Taxpayers United of America’s Executive Director, Jared Labell, was interviewed by Illinois News Network about the dire financial state of Illinois’ rainy day fund.
States rely on “rainy day” funds to get by during an economic downturn to avoid raising taxes.
The stopgap budget may have come to the temporary rescue of many state-run operations, but the intermediate spending plan is emptying Illinois’ rainy day fund.
Ideally, the rainy day fund should hold between $1.5 billion to $3 billion, financial experts say. The State Journal-Register reported, however, that as of Aug.12 the fund had dwindled to approximately $180 million. The balance is anticipated to reach zero in a few weeks.
“(The money) is mostly going back into the government, while we see the private sector continuing to squeak by,” Jared Labell, executive director for Taxpayers United of America (TUA), said. “This is very dangerous.”
A study released by the Mercatus Center at George Mason University earlier this year, revealed that most states aren’t financially equipped to deal with the typical drop in revenue that comes with a recession.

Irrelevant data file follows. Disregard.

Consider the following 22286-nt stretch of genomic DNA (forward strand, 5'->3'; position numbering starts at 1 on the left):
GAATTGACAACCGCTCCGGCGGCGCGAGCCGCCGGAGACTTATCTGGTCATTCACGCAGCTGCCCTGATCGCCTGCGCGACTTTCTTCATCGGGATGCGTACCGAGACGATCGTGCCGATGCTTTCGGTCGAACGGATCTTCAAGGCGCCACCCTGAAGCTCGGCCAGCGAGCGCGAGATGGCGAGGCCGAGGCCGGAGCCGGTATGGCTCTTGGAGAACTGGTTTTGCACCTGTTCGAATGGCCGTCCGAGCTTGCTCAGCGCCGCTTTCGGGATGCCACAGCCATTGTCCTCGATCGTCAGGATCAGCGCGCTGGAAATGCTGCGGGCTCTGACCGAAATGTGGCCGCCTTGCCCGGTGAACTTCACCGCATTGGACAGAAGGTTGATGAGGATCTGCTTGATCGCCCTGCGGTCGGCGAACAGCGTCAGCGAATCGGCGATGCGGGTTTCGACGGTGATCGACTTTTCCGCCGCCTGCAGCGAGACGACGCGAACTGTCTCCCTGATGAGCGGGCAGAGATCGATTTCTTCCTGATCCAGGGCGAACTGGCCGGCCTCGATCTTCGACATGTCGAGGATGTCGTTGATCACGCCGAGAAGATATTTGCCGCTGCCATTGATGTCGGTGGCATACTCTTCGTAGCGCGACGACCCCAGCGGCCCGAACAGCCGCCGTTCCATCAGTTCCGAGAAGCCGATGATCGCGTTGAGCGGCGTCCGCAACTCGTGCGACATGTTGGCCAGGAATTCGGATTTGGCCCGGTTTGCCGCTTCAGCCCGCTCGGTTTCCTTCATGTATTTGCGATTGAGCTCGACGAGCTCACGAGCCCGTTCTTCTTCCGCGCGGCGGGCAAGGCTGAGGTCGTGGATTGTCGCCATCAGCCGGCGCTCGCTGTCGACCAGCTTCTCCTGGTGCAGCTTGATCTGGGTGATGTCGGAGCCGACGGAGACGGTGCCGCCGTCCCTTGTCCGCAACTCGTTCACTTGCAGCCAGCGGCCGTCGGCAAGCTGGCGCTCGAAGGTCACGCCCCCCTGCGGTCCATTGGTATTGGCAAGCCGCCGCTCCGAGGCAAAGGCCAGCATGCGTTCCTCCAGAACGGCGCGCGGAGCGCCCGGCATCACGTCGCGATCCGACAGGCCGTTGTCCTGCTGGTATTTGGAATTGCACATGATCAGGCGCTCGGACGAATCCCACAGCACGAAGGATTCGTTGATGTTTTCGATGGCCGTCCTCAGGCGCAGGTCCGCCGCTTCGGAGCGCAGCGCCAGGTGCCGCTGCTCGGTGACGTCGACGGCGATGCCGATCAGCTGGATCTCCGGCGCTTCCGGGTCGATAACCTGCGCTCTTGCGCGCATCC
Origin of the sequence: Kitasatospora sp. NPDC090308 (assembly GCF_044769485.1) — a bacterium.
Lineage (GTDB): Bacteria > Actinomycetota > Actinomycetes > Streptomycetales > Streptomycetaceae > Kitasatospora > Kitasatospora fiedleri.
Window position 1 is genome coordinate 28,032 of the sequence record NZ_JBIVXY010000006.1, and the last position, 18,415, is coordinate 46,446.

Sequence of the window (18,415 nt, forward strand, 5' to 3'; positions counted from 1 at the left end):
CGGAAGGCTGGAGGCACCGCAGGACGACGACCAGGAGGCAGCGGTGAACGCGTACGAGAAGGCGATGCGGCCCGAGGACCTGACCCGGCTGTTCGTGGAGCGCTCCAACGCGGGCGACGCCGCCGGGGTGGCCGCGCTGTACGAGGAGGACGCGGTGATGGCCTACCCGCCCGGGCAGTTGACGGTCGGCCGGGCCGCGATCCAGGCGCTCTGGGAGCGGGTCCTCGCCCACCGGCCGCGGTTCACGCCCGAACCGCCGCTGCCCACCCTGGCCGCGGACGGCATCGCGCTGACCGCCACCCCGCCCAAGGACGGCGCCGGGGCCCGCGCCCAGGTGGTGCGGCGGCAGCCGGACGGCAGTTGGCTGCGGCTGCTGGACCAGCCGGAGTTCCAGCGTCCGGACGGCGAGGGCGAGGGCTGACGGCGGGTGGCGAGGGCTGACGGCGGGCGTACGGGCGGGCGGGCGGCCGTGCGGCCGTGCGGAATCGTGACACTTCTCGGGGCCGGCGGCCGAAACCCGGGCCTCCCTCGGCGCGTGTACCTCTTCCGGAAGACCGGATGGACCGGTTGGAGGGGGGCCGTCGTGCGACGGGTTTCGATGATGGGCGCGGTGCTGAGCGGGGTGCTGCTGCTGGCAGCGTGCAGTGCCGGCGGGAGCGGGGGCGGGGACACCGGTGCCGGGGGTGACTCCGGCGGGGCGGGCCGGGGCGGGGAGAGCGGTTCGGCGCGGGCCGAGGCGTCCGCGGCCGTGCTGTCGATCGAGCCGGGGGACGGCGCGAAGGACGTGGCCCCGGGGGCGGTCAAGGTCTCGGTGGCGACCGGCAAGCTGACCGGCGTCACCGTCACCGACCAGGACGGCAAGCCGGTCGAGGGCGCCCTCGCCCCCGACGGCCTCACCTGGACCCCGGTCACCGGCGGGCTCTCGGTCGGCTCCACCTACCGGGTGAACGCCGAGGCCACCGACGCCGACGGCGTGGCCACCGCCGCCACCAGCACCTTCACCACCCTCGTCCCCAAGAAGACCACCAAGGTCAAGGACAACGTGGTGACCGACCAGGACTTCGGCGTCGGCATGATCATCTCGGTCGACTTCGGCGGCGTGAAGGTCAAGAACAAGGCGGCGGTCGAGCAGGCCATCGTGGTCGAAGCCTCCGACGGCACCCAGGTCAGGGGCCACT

Illinois ranked among the least prepared states because its account has been used to help cover the state’s day-to-day expenses when the amount in the general operating fund isn’t enough to cover the state’s bills.
Illinois’ rainy day fund has had a maximum balance that ranged from $226 million to $275 million in the past; however, the daily balance is often zero, or close, the State Journal-Register noted.
Labell said Illinois is in this financial predicament largely because of politicians.
“Politicians care about the next election cycle,” he said. “If that means they will take money from one fund and sweep it into another, they’ll do that if it means short-term political gain.”
Putting Illinois back on a path to financial success will be difficult “because the political process itself is so bad.”
But there is hope, he added, because taxpayers are more aware than ever because of the disastrous situation Illinois is in.